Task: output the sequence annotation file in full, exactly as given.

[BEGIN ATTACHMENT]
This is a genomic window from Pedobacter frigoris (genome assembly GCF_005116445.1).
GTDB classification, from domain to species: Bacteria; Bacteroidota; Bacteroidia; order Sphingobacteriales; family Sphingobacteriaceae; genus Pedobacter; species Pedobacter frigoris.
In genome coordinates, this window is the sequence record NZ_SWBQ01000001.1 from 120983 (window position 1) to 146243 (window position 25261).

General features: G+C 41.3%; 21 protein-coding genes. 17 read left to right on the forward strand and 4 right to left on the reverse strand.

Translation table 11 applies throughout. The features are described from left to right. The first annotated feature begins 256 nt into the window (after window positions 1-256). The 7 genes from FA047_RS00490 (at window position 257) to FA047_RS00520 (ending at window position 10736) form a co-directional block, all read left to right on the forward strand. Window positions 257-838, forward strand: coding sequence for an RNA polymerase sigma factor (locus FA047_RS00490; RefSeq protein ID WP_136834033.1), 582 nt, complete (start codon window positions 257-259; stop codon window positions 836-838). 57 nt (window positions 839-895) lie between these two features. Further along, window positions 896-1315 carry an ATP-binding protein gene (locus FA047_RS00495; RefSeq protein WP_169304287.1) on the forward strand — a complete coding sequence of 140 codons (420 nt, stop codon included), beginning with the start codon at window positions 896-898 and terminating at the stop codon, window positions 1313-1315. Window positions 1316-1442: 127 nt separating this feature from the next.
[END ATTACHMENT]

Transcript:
This is a genomic window from Pedobacter frigoris (genome assembly GCF_005116445.1).
GTDB classification, from domain to species: Bacteria; Bacteroidota; Bacteroidia; order Sphingobacteriales; family Sphingobacteriaceae; genus Pedobacter; species Pedobacter frigoris.
In genome coordinates, this window is the sequence record NZ_SWBQ01000001.1 from 120983 (window position 1) to 146243 (window position 25261).

General features: G+C 41.3%; 21 protein-coding genes. 17 read left to right on the forward strand and 4 right to left on the reverse strand.

Translation table 11 applies throughout. The features are described from left to right. The first annotated feature begins 256 nt into the window (after window positions 1-256). The 7 genes from FA047_RS00490 (at window position 257) to FA047_RS00520 (ending at window position 10736) form a co-directional block, all read left to right on the forward strand. Window positions 257-838, forward strand: coding sequence for an RNA polymerase sigma factor (locus FA047_RS00490; RefSeq protein ID WP_136834033.1), 582 nt, complete (start codon window positions 257-259; stop codon window positions 836-838). 57 nt (window positions 839-895) lie between these two features. Further along, window positions 896-1315 carry an ATP-binding protein gene (locus FA047_RS00495; RefSeq protein WP_169304287.1) on the forward strand — a complete coding sequence of 140 codons (420 nt, stop codon included), beginning with the start codon at window positions 896-898 and terminating at the stop codon, window positions 1313-1315. Window positions 1316-1442: 127 nt separating this feature from the next.